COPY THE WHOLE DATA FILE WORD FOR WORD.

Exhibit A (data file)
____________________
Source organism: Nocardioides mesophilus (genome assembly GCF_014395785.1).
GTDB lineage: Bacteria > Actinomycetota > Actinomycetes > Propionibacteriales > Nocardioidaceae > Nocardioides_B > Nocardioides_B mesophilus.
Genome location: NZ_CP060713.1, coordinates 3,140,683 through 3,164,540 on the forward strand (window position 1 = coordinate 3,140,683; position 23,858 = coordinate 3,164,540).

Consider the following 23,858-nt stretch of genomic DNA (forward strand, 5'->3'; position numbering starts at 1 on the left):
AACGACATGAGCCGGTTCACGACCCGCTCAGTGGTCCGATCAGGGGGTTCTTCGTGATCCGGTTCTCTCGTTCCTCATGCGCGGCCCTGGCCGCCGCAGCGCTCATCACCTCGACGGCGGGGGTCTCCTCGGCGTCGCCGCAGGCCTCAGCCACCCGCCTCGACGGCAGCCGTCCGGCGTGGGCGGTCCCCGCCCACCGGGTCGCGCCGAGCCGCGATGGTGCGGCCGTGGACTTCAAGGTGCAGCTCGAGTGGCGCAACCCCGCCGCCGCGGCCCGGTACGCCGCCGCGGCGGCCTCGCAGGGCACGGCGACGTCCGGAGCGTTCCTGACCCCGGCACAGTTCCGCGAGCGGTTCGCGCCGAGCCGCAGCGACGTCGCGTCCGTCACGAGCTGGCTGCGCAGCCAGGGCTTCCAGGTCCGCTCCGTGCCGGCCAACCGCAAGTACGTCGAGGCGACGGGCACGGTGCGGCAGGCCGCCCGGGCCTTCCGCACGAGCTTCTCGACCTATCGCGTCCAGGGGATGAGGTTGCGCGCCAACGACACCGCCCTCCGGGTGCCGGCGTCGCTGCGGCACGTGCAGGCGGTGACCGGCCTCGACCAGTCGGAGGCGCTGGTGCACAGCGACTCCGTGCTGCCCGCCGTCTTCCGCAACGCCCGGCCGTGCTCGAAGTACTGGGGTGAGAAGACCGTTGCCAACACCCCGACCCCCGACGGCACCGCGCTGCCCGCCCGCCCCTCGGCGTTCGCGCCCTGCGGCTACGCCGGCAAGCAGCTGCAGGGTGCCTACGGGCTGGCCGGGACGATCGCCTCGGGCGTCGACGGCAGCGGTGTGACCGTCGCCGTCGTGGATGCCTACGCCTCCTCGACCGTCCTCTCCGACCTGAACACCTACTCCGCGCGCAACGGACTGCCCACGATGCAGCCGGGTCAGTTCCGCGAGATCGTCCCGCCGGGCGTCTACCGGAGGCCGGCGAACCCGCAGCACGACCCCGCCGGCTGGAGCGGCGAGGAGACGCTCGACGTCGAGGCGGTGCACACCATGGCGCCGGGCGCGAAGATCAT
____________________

Source organism: Nocardioides mesophilus (genome assembly GCF_014395785.1).
GTDB lineage: Bacteria > Actinomycetota > Actinomycetes > Propionibacteriales > Nocardioidaceae > Nocardioides_B > Nocardioides_B mesophilus.
Genome location: NZ_CP060713.1, coordinates 3,140,683 through 3,164,540 on the forward strand (window position 1 = coordinate 3,140,683; position 23,858 = coordinate 3,164,540).

Consider the following 23,858-nt stretch of genomic DNA (forward strand, 5'->3'; position numbering starts at 1 on the left):
AACGACATGAGCCGGTTCACGACCCGCTCAGTGGTCCGATCAGGGGGTTCTTCGTGATCCGGTTCTCTCGTTCCTCATGCGCGGCCCTGGCCGCCGCAGCGCTCATCACCTCGACGGCGGGGGTCTCCTCGGCGTCGCCGCAGGCCTCAGCCACCCGCCTCGACGGCAGCCGTCCGGCGTGGGCGGTCCCCGCCCACCGGGTCGCGCCGAGCCGCGATGGTGCGGCCGTGGACTTCAAGGTGCAGCTCGAGTGGCGCAACCCCGCCGCCGCGGCCCGGTACGCCGCCGCGGCGGCCTCGCAGGGCACGGCGACGTCCGGAGCGTTCCTGACCCCGGCACAGTTCCGCGAGCGGTTCGCGCCGAGCCGCAGCGACGTCGCGTCCGTCACGAGCTGGCTGCGCAGCCAGGGCTTCCAGGTCCGCTCCGTGCCGGCCAACCGCAAGTACGTCGAGGCGACGGGCACGGTGCGGCAGGCCGCCCGGGCCTTCCGCACGAGCTTCTCGACCTATCGCGTCCAGGGGATGAGGTTGCGCGCCAACGACACCGCCCTCCGGGTGCCGGCGTCGCTGCGGCACGTGCAGGCGGTGACCGGCCTCGACCAGTCGGAGGCGCTGGTGCACAGCGACTCCGTGCTGCCCGCCGTCTTCCGCAACGCCCGGCCGTGCTCGAAGTACTGGGGTGAGAAGACCGTTGCCAACACCCCGACCCCCGACGGCACCGCGCTGCCCGCCCGCCCCTCGGCGTTCGCGCCCTGCGGCTACGCCGGCAAGCAGCTGCAGGGTGCCTACGGGCTGGCCGGGACGATCGCCTCGGGCGTCGACGGCAGCGGTGTGACCGTCGCCGTCGTGGATGCCTACGCCTCCTCGACCGTCCTCTCCGACCTGAACACCTACTCCGCGCGCAACGGACTGCCCACGATGCAGCCGGGTCAGTTCCGCGAGATCGTCCCGCCGGGCGTCTACCGGAGGCCGGCGAACCCGCAGCACGACCCCGCCGGCTGGAGCGGCGAGGAGACGCTCGACGTCGAGGCGGTGCACACCATGGCGCCGGGCGCGAAGATCAT